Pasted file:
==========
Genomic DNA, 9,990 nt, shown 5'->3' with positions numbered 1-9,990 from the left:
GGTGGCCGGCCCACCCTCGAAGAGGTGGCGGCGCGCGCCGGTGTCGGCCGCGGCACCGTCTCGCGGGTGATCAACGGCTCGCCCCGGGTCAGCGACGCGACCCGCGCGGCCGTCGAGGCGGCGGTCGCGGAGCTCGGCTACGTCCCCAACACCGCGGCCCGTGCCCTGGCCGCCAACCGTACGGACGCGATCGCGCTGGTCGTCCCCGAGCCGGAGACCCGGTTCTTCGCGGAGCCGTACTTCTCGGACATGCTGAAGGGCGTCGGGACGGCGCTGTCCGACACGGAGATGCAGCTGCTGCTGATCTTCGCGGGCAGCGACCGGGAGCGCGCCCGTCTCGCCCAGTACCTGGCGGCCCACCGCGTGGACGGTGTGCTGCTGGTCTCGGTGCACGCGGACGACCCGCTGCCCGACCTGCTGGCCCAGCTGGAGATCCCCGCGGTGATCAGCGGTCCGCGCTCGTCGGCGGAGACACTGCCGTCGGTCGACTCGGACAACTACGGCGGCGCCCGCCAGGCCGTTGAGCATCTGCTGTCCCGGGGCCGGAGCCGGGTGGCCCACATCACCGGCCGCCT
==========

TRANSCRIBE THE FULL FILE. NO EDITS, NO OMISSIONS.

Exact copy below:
Genomic DNA, 9,990 nt, shown 5'->3' with positions numbered 1-9,990 from the left:
GGTGGCCGGCCCACCCTCGAAGAGGTGGCGGCGCGCGCCGGTGTCGGCCGCGGCACCGTCTCGCGGGTGATCAACGGCTCGCCCCGGGTCAGCGACGCGACCCGCGCGGCCGTCGAGGCGGCGGTCGCGGAGCTCGGCTACGTCCCCAACACCGCGGCCCGTGCCCTGGCCGCCAACCGTACGGACGCGATCGCGCTGGTCGTCCCCGAGCCGGAGACCCGGTTCTTCGCGGAGCCGTACTTCTCGGACATGCTGAAGGGCGTCGGGACGGCGCTGTCCGACACGGAGATGCAGCTGCTGCTGATCTTCGCGGGCAGCGACCGGGAGCGCGCCCGTCTCGCCCAGTACCTGGCGGCCCACCGCGTGGACGGTGTGCTGCTGGTCTCGGTGCACGCGGACGACCCGCTGCCCGACCTGCTGGCCCAGCTGGAGATCCCCGCGGTGATCAGCGGTCCGCGCTCGTCGGCGGAGACACTGCCGTCGGTCGACTCGGACAACTACGGCGGCGCCCGCCAGGCCGTTGAGCATCTGCTGTCCCGGGGCCGGAGCCGGGTGGCCCACATCACCGGCCGCCT